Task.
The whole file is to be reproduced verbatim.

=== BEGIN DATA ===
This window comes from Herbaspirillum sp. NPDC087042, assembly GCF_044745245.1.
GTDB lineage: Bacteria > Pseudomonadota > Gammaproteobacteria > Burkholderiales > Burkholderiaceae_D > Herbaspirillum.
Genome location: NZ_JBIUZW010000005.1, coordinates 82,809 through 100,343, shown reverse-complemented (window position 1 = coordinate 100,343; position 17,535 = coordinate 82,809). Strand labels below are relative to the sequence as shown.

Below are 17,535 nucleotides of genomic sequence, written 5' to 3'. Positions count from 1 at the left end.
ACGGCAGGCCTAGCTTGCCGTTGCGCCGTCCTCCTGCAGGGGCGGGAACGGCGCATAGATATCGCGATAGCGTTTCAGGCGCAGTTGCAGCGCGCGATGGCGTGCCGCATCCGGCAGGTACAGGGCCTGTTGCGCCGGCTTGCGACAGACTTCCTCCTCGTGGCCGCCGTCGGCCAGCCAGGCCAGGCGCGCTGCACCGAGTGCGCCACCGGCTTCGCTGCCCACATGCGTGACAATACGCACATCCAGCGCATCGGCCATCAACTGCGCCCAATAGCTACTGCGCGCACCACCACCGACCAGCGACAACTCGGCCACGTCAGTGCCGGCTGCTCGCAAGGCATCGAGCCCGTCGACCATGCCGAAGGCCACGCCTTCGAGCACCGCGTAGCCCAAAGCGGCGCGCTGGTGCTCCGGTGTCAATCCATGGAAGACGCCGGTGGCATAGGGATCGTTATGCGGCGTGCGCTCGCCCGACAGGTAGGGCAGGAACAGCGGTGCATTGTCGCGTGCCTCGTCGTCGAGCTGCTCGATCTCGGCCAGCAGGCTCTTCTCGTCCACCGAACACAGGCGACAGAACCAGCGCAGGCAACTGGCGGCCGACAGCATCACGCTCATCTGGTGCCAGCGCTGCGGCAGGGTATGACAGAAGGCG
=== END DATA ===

This window comes from Herbaspirillum sp. NPDC087042, assembly GCF_044745245.1.
GTDB lineage: Bacteria > Pseudomonadota > Gammaproteobacteria > Burkholderiales > Burkholderiaceae_D > Herbaspirillum.
Genome location: NZ_JBIUZW010000005.1, coordinates 82,809 through 100,343, shown reverse-complemented (window position 1 = coordinate 100,343; position 17,535 = coordinate 82,809). Strand labels below are relative to the sequence as shown.

Below are 17,535 nucleotides of genomic sequence, written 5' to 3'. Positions count from 1 at the left end.
ACGGCAGGCCTAGCTTGCCGTTGCGCCGTCCTCCTGCAGGGGCGGGAACGGCGCATAGATATCGCGATAGCGTTTCAGGCGCAGTTGCAGCGCGCGATGGCGTGCCGCATCCGGCAGGTACAGGGCCTGTTGCGCCGGCTTGCGACAGACTTCCTCCTCGTGGCCGCCGTCGGCCAGCCAGGCCAGGCGCGCTGCACCGAGTGCGCCACCGGCTTCGCTGCCCACATGCGTGACAATACGCACATCCAGCGCATCGGCCATCAACTGCGCCCAATAGCTACTGCGCGCACCACCACCGACCAGCGACAACTCGGCCACGTCAGTGCCGGCTGCTCGCAAGGCATCGAGCCCGTCGACCATGCCGAAGGCCACGCCTTCGAGCACCGCGTAGCCCAAAGCGGCGCGCTGGTGCTCCGGTGTCAATCCATGGAAGACGCCGGTGGCATAGGGATCGTTATGCGGCGTGCGCTCGCCCGACAGGTAGGGCAGGAACAGCGGTGCATTGTCGCGTGCCTCGTCGTCGAGCTGCTCGATCTCGGCCAGCAGGCTCTTCTCGTCCACCGAACACAGGCGACAGAACCAGCGCAGGCAACTGGCGGCCGACAGCATCACGCTCATCTGGTGCCAGCGCTGCGGCAGGGTATGACAGAAGGCG